Changing Human Reproduction: Social Science Perspectives

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Overview

Despite the extensive debates about new reproductive technologies, there is still little published research on the social and cultural implications of the new reproductive techniques. Our understanding of how babies are conceived and what it means to be a parent or relative have become more complex.

The authors argue that the neglect of social research into new reproductive technologies has led to a failure to make the necessary provisions for their consequences. The plight of the involuntary childless who, having been helped to conceive, find themselves with three, four or more babies illustrates this point clearly.

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Editorial Reviews

From the Publisher
'Important because it demonstrates plainly the importance of social science perspectives in artificial reproduction, and shows how they may influence ethcial as well as practical considerations. What is so often ignored nowadays is that birth is as much a social event as a biological one, so that biological interventions have social consequences' - Bulletin of Medical Ethics

'A welcome addition to the now considerable literature on the new reproductive technologies' - New Generation

'The chapters, by acknowledged authorities in their fields, in this excellent book are taken from papers given at the 1990 British Assocition for the Advancement of Science annual conference. The introduction, by Meg Stacey, sets out the need for investigations which expand critical awareness. It also sets out the two broad themes, taken largely from anthropology, of what is natural, and kinship and relatedness, which both implicitly and explicitly are the threads which link the six chapters of the book together. She discusses the way in which social science research has been neglected in the 'scientific revolution in human reproduction', the teaming of 'real science with obstetrics', and the ways in which it could help form a better understanding of the social and cultural values which will emanate from the new reproductive technologies... The overriding issue in this book is that the medical and scientific new reproductive technologies must begin to address the cultural and social implications of their work' - Sociology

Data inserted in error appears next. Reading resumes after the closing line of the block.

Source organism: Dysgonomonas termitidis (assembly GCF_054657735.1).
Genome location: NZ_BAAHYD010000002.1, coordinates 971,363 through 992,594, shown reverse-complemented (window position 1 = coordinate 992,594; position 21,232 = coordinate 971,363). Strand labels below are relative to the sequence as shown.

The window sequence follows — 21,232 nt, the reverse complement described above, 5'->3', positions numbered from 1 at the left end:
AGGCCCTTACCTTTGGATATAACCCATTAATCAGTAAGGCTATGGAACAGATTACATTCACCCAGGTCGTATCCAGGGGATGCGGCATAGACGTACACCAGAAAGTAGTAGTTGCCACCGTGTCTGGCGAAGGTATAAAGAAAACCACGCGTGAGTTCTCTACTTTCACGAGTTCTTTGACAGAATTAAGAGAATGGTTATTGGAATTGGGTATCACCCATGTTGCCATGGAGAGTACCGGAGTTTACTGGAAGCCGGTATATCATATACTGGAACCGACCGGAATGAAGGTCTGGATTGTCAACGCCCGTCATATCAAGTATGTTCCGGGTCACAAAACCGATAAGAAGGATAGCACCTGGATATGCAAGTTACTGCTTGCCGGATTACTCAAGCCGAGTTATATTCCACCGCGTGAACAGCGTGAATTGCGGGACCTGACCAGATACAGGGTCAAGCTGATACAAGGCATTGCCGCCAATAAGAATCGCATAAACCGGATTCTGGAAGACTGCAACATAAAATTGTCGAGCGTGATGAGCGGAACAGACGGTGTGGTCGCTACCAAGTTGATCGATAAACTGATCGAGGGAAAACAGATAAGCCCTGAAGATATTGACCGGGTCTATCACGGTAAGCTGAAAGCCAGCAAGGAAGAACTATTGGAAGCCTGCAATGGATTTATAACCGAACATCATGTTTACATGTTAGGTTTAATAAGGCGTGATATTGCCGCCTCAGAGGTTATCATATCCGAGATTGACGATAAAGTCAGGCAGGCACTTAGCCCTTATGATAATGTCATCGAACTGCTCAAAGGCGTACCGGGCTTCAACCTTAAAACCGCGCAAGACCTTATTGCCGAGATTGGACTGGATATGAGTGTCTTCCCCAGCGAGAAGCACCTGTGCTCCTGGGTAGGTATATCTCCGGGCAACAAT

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Product Details

  • ISBN-13: 9780803986541
  • Publisher: SAGE Publications
  • Publication date: 11/2/1992
  • Pages: 192

Meet the Author

Meg Stacey is Emeritus Professor of Sociology at Warwick University. She has published widely in the field of medical sociology, and is the author of The Sociology of Health and Healing (1988).

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Table of Contents

Introduction - Meg Stacey et al
What is the Social Science Perspective?
Social Dimensions of Assisted Reproduction - Meg Stacey
From Private Patients to Privatization - Naomi Pfeffer
Making Sense of Missed Conceptions - Sarah Franklin
Anthropological Perspectives on Unexplained Infertility
Having Triplets, Quads or Quins - Frances Price
Who Bears the Responsibility?
Gamete Donation and the Social Management of Genetic Origins - Erica Haimes
The Meaning of Assisted Kinship - Marilyn Strathern
Conclusion - Meg Stacey et al

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